Dominguez filed a complaint for illegal dismissal, nonpayment of salary for December 1996, overtime pay, holiday pay, night shift differentials, and backwages. The Labor Arbiter dismissed his complaint, but ordered AKAP to pay his unpaid salary, thus,
WHEREFORE, the [petitioner] ALAY SA KAPATID International Foundation, Inc. (AKAP), is hereby ORDERED to pay [respondent] Romulo Dominguez his unpaid wages from December 1 to 22, 1996 in the total amount of THREE THOUSAND TWO HUNDRED FIFTY FOUR and 90/100 PESOS (P3,254.90).

All other claims are hereby dismissed for lack of merit.

On appeal, the National Labor Relations Commission (NLRC) reversed the Labor Arbiter's decision. It ruled that Dominguez's termination was substantively and procedurally invalid. It ruled,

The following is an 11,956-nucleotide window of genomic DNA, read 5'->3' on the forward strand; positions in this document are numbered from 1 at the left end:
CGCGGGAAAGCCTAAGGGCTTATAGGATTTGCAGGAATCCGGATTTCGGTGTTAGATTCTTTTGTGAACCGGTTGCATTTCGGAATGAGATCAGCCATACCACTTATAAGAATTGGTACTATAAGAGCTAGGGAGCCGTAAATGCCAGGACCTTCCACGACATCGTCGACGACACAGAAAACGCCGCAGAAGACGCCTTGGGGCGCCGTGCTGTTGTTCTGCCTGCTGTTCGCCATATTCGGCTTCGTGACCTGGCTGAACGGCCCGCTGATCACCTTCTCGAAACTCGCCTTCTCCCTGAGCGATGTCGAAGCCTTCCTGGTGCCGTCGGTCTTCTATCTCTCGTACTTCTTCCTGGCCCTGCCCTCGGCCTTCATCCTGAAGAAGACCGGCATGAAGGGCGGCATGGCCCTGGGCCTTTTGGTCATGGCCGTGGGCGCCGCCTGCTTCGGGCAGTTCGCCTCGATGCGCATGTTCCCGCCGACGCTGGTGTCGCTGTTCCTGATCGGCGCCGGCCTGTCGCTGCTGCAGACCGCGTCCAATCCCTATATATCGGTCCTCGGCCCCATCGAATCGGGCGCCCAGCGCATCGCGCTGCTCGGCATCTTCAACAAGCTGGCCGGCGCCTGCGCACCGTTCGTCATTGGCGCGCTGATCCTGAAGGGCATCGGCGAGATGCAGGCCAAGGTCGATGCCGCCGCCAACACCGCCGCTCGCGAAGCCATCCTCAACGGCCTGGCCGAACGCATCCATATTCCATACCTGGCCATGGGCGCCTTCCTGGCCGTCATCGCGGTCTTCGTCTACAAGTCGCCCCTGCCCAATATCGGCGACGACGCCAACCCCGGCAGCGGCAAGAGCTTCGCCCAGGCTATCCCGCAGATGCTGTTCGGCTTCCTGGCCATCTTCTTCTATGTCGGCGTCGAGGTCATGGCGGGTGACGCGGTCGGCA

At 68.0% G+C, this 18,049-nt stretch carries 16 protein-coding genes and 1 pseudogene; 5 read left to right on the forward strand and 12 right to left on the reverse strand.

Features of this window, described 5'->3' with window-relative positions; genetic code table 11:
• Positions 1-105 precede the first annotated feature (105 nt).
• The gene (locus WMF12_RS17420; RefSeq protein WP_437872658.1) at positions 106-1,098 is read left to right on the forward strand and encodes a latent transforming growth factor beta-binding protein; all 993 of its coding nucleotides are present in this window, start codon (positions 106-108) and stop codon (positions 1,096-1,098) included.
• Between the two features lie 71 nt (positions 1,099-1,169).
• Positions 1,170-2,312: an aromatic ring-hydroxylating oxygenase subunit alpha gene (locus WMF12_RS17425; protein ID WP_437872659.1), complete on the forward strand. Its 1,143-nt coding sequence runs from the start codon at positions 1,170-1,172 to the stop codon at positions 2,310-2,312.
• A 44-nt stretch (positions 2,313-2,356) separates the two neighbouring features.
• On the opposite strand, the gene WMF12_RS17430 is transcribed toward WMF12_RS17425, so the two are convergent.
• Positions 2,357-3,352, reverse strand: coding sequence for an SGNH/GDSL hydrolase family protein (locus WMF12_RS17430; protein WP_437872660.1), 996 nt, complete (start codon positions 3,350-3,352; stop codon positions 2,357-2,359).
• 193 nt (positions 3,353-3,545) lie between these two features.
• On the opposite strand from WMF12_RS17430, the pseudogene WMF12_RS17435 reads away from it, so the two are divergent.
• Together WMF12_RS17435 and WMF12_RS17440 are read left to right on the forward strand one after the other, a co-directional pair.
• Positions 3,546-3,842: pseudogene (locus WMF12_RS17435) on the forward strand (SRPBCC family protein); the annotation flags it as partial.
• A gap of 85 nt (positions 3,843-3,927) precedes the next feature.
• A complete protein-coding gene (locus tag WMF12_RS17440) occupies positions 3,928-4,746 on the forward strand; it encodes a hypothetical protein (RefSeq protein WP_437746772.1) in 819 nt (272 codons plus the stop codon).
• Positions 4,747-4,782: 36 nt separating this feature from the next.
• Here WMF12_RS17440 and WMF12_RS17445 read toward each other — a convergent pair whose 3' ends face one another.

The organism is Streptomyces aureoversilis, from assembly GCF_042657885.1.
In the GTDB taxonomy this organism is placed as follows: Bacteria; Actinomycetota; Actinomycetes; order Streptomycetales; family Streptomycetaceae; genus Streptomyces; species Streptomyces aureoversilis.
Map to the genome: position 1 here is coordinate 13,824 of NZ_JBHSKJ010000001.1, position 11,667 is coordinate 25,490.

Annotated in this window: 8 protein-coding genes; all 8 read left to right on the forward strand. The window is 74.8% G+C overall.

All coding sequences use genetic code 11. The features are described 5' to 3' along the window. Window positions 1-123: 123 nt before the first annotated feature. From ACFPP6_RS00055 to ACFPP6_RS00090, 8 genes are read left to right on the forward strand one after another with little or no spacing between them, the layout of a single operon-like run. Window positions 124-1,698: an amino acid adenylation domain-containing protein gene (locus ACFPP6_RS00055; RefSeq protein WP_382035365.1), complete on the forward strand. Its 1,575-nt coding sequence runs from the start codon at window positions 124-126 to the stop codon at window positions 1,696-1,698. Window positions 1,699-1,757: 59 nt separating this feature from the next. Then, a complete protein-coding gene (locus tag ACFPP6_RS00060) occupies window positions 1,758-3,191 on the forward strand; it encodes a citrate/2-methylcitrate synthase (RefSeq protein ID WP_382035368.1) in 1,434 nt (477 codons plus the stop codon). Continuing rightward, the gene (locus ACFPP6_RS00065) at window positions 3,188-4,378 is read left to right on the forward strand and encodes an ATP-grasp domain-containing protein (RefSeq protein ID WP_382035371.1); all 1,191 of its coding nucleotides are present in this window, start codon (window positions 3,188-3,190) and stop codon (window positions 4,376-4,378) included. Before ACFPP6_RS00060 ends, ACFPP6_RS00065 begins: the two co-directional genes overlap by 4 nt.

WHEREFORE, the foregoing premises considered, the Decision of the Executive Labor Arbiter is hereby SET ASIDE; and judgment is hereby rendered finding the [respondent] illegally dismissed. The [petitioner] is hereby ordered to pay the [respondent] the following:
  1. Separation pay equivalent to one (1) month pay for every year of service, based on his last monthly salary of P4,500.00, counted from 01 February 1996 up to the finality of this judgment;

  2. Backwages, inclusive of allowances and other benefits allowed by law, computed from 23 December 1996 until the finality of this judgment and the full payment of his separation pay;

  3. The unpaid wages of 01-22 December 1996 in the amount of P3,254.90;

  4. Attorney's fees equivalent to ten percent (10%) of all of the above monetary awards.